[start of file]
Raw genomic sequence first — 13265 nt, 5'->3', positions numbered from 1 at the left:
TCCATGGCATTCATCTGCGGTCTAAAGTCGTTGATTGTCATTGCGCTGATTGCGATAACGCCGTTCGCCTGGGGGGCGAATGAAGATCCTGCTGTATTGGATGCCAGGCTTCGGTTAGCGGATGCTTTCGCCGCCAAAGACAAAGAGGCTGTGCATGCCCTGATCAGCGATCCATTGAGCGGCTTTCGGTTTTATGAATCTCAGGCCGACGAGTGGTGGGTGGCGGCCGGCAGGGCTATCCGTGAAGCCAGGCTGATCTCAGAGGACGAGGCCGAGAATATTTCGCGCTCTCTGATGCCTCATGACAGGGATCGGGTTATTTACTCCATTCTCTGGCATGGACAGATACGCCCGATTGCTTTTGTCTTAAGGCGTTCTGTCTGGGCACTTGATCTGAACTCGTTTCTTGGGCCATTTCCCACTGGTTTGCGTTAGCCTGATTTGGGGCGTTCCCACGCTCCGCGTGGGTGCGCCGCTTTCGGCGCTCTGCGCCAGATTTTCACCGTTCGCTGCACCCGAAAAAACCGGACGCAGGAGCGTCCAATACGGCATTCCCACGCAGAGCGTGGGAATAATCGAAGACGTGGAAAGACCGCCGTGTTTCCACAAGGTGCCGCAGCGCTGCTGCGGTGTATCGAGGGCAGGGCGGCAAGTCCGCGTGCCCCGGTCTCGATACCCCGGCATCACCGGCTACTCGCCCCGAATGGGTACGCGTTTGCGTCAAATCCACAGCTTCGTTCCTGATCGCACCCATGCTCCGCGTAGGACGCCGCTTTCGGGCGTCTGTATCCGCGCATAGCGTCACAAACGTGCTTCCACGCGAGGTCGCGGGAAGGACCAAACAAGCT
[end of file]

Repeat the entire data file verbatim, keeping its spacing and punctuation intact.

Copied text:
Raw genomic sequence first — 13265 nt, 5'->3', positions numbered from 1 at the left:
TCCATGGCATTCATCTGCGGTCTAAAGTCGTTGATTGTCATTGCGCTGATTGCGATAACGCCGTTCGCCTGGGGGGCGAATGAAGATCCTGCTGTATTGGATGCCAGGCTTCGGTTAGCGGATGCTTTCGCCGCCAAAGACAAAGAGGCTGTGCATGCCCTGATCAGCGATCCATTGAGCGGCTTTCGGTTTTATGAATCTCAGGCCGACGAGTGGTGGGTGGCGGCCGGCAGGGCTATCCGTGAAGCCAGGCTGATCTCAGAGGACGAGGCCGAGAATATTTCGCGCTCTCTGATGCCTCATGACAGGGATCGGGTTATTTACTCCATTCTCTGGCATGGACAGATACGCCCGATTGCTTTTGTCTTAAGGCGTTCTGTCTGGGCACTTGATCTGAACTCGTTTCTTGGGCCATTTCCCACTGGTTTGCGTTAGCCTGATTTGGGGCGTTCCCACGCTCCGCGTGGGTGCGCCGCTTTCGGCGCTCTGCGCCAGATTTTCACCGTTCGCTGCACCCGAAAAAACCGGACGCAGGAGCGTCCAATACGGCATTCCCACGCAGAGCGTGGGAATAATCGAAGACGTGGAAAGACCGCCGTGTTTCCACAAGGTGCCGCAGCGCTGCTGCGGTGTATCGAGGGCAGGGCGGCAAGTCCGCGTGCCCCGGTCTCGATACCCCGGCATCACCGGCTACTCGCCCCGAATGGGTACGCGTTTGCGTCAAATCCACAGCTTCGTTCCTGATCGCACCCATGCTCCGCGTAGGACGCCGCTTTCGGGCGTCTGTATCCGCGCATAGCGTCACAAACGTGCTTCCACGCGAGGTCGCGGGAAGGACCAAACAAGCT